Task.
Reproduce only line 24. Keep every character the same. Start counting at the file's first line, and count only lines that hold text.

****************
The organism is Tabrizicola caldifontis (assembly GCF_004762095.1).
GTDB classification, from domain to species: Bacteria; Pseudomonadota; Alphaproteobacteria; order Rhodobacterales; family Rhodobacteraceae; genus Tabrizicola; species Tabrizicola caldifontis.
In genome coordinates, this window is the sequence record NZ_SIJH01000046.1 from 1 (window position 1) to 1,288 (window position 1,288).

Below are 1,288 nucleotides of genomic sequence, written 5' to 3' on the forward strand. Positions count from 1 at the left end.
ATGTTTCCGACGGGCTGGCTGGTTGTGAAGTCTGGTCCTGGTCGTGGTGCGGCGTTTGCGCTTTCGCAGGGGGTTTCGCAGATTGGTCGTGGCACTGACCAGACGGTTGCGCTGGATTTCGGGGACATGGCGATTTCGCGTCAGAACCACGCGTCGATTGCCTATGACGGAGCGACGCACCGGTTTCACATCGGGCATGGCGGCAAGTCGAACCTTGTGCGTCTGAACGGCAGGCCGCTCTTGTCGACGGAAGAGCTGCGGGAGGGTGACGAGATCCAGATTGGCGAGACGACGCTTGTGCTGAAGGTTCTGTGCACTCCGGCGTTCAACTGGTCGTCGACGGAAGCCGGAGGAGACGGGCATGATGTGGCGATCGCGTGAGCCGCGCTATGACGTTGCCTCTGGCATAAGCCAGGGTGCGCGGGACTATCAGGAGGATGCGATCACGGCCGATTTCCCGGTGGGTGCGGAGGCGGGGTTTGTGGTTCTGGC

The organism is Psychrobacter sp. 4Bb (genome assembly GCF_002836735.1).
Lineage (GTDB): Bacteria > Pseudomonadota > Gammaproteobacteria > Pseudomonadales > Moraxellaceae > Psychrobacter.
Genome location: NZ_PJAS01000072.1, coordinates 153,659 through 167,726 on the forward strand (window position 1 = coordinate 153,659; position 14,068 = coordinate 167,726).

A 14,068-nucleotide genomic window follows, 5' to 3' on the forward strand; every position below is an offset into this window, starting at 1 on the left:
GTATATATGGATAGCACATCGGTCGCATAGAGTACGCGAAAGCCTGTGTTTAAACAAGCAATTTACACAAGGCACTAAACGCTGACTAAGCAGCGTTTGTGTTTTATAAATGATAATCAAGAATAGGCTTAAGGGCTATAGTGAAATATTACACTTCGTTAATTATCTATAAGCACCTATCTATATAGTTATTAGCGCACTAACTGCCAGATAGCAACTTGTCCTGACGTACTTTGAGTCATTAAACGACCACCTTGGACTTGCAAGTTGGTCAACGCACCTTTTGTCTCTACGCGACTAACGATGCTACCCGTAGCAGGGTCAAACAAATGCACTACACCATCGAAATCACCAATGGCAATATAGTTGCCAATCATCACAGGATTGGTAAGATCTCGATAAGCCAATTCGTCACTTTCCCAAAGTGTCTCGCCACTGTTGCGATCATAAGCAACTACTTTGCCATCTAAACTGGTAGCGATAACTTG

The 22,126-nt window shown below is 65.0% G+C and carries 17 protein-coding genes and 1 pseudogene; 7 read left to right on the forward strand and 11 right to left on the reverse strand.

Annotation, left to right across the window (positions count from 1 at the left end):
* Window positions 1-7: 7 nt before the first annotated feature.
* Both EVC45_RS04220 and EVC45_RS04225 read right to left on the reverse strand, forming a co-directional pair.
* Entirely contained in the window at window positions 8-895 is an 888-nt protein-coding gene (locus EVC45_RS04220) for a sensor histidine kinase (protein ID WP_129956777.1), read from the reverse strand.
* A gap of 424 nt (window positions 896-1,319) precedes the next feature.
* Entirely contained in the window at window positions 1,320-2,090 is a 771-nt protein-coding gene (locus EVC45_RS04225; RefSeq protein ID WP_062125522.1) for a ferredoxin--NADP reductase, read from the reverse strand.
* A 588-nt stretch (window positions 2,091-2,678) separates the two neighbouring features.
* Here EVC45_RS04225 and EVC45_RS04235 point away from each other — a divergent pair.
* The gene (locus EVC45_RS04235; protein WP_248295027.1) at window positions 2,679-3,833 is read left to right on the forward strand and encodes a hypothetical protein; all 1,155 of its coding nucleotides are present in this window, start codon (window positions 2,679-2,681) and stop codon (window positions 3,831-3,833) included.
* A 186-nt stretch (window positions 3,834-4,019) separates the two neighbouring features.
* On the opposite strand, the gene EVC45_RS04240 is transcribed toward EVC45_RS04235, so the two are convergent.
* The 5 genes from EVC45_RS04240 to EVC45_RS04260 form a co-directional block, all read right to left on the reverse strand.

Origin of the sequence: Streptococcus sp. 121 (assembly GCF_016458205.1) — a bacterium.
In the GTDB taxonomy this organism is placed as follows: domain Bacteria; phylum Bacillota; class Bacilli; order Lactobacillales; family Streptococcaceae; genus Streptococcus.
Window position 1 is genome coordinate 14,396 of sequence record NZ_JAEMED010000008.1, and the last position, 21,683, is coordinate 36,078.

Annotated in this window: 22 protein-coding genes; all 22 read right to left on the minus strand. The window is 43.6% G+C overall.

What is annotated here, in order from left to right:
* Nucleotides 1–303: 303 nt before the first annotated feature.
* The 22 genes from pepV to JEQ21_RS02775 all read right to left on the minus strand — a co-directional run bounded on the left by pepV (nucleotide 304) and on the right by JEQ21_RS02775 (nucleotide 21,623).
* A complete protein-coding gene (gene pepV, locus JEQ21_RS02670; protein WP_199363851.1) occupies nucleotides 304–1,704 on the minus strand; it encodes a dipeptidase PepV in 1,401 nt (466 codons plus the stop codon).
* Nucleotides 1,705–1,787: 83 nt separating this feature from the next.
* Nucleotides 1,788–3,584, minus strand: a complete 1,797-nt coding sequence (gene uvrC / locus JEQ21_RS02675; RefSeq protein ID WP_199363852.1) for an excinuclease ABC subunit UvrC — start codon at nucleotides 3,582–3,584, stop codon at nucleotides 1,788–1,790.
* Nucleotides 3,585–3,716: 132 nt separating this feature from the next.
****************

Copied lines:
Origin of the sequence: Streptococcus sp. 121 (assembly GCF_016458205.1) — a bacterium.